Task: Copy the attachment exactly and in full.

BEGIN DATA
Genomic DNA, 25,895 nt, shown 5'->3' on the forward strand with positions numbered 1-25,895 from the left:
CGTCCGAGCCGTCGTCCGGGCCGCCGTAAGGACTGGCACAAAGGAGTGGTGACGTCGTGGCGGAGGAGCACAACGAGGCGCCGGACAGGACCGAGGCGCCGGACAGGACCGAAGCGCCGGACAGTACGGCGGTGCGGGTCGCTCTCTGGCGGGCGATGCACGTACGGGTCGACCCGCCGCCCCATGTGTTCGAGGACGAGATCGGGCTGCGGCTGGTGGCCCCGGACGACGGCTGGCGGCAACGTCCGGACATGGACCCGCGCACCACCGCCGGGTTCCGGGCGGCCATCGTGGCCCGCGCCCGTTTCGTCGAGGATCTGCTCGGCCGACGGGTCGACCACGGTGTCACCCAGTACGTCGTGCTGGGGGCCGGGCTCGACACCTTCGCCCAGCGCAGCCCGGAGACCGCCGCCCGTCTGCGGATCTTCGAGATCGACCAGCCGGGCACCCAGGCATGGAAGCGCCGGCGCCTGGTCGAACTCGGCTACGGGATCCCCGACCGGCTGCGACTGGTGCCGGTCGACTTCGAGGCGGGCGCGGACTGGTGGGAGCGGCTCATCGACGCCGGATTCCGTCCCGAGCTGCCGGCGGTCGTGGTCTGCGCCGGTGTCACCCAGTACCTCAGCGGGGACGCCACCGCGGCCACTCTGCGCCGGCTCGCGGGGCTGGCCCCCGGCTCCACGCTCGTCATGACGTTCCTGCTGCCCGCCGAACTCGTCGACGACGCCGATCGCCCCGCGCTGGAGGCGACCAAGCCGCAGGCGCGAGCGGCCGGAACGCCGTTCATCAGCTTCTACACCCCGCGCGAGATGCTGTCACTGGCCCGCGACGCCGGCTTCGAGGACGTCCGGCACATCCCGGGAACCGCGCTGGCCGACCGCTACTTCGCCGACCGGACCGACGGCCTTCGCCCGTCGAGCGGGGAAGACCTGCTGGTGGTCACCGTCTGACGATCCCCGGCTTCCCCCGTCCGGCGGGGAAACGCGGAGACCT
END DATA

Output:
Genomic DNA, 25,895 nt, shown 5'->3' on the forward strand with positions numbered 1-25,895 from the left:
CGTCCGAGCCGTCGTCCGGGCCGCCGTAAGGACTGGCACAAAGGAGTGGTGACGTCGTGGCGGAGGAGCACAACGAGGCGCCGGACAGGACCGAGGCGCCGGACAGGACCGAAGCGCCGGACAGTACGGCGGTGCGGGTCGCTCTCTGGCGGGCGATGCACGTACGGGTCGACCCGCCGCCCCATGTGTTCGAGGACGAGATCGGGCTGCGGCTGGTGGCCCCGGACGACGGCTGGCGGCAACGTCCGGACATGGACCCGCGCACCACCGCCGGGTTCCGGGCGGCCATCGTGGCCCGCGCCCGTTTCGTCGAGGATCTGCTCGGCCGACGGGTCGACCACGGTGTCACCCAGTACGTCGTGCTGGGGGCCGGGCTCGACACCTTCGCCCAGCGCAGCCCGGAGACCGCCGCCCGTCTGCGGATCTTCGAGATCGACCAGCCGGGCACCCAGGCATGGAAGCGCCGGCGCCTGGTCGAACTCGGCTACGGGATCCCCGACCGGCTGCGACTGGTGCCGGTCGACTTCGAGGCGGGCGCGGACTGGTGGGAGCGGCTCATCGACGCCGGATTCCGTCCCGAGCTGCCGGCGGTCGTGGTCTGCGCCGGTGTCACCCAGTACCTCAGCGGGGACGCCACCGCGGCCACTCTGCGCCGGCTCGCGGGGCTGGCCCCCGGCTCCACGCTCGTCATGACGTTCCTGCTGCCCGCCGAACTCGTCGACGACGCCGATCGCCCCGCGCTGGAGGCGACCAAGCCGCAGGCGCGAGCGGCCGGAACGCCGTTCATCAGCTTCTACACCCCGCGCGAGATGCTGTCACTGGCCCGCGACGCCGGCTTCGAGGACGTCCGGCACATCCCGGGAACCGCGCTGGCCGACCGCTACTTCGCCGACCGGACCGACGGCCTTCGCCCGTCGAGCGGGGAAGACCTGCTGGTGGTCACCGTCTGACGATCCCCGGCTTCCCCCGTCCGGCGGGGAAACGCGGAGACCT